So to get started with the Raspberry PI you will obviously need the board, a USB power cable and an SD card that you can format. I was actually considering using a USB pen instead although after some research that’s currently not supported, and the PI won’t boot without an SD card installed.

1. Download SD Card Image

You will need to download an SD card image with the operating system of your choice, you can get these from here. I would recomend downloading the debian based raspbian “wheezy” distro, it’s got a few enhancements just for the PI and comes with a few cool apps already installed, such as python. When the files downloaded dont forget to unzip so you have the raw .img file.

2. Insert SD card

Nice and simple, insert the SD card into your MAC. Next open up a terminal session to work out what the SD card has been called by your OS using the df -h command.

Last login: Thu Jul 26 21:34:38 on ttys002
Filesystem      Size   Used  Avail Capacity   iused    ifree %iused  Mounted on
/dev/disk0s2   931Gi  676Gi  255Gi    73% 177229112 66751630   73%   /
devfs          188Ki  188Ki    0Bi   100%       650        0  100%   /dev
map -hosts       0Bi    0Bi    0Bi   100%         0        0  100%   /net
map auto_home    0Bi    0Bi    0Bi   100%         0        0  100%   /home
/dev/disk1       8Gi    1Mi  7.9Gi     1%       512        0  100%   /Volumes/Untitled

Hopefully you can see my 8GB SD card is showing as /dev/disk1, you will need that later on, ensure that you get the write filesystem otherwise you could format the wrong device.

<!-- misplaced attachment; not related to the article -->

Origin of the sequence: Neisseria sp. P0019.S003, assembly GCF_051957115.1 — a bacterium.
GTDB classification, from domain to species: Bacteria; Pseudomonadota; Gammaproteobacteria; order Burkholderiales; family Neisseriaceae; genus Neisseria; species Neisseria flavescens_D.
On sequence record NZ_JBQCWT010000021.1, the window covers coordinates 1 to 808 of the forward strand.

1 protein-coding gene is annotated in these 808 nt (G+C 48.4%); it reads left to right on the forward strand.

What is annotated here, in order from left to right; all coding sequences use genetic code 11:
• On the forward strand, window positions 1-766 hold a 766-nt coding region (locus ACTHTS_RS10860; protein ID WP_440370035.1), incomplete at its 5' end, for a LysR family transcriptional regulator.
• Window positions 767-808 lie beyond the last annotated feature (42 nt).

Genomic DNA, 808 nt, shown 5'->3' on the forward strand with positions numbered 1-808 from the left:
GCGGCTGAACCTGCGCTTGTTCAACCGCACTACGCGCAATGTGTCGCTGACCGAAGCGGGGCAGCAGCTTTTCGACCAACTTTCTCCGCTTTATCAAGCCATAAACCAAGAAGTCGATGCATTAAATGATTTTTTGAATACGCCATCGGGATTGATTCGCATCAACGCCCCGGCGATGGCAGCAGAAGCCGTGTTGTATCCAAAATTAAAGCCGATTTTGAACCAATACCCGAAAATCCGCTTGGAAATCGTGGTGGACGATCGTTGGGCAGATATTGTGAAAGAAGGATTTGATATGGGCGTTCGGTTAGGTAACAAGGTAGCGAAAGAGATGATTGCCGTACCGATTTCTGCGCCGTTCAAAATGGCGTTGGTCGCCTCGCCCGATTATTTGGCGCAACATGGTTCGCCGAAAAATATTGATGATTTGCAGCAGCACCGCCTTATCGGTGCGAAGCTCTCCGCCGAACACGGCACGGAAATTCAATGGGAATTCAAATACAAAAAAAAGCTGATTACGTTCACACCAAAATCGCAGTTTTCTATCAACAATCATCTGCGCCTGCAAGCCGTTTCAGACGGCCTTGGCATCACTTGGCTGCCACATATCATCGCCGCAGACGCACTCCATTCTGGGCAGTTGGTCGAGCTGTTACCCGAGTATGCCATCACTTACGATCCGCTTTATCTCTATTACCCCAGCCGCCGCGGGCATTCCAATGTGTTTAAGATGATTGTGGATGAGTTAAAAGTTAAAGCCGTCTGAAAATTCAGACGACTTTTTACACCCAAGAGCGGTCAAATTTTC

3. Unmount the SD

The command for copying the .img won’t work while the device is mounted, run the following command first. Change the /dev/disk1 as required.

diskutil unmountDisk /dev/disk1
Unmount of all volumes on disk1 was successful

4. Copy your data!

Finally you can copy the .img file to your SD card using the ‘dd‘ command:

sudo dd bs=1m if=/Users/tom/Desktop/2012-07-15-wheezy-raspbian.img of=/dev/disk1

4. Copy your data!

Sit back and wait, the dd command will have to access all of the SD card. The larger and slower your card the longer it will take.

Once complete you should get a normal prompt back in your terminal window, be patient 🙂

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9 Responses to “Format Raspberry PI SD card on Mac OSX”

  1. […] When first installing your raspberry pi you mostlikey used the linux tool ‘DD’ to copy over your operating system image over to your SD card, as I did in this guide. […]

  2. Sean says:

    Thanks for this help. I tried it as you suggested and initially it did not work. I dug around and found that I had to rename the SD card from disk6s1 to rdisk6. This link helped me understand what was needed.


    Thanks for your help.

  3. DB says:

    When you say wait a while, how long for a 4GB SD card. I’ve been waiting for 20 mins and still waiting.

  4. kacee says:

    Transfer speeds are higher when using the raw disk: /dev/rdisk1

    sudo dd bs=1m if=2012-08-08-wheezy-armel.img of=/dev/rdisk1

  5. […] Set up your Pi from OS X: http://pingbin.com/2012/07/format-raspberry-pi-sd-card-mac-osx/ […]

  6. Cookie Man says:

    Thank you! Really helped!


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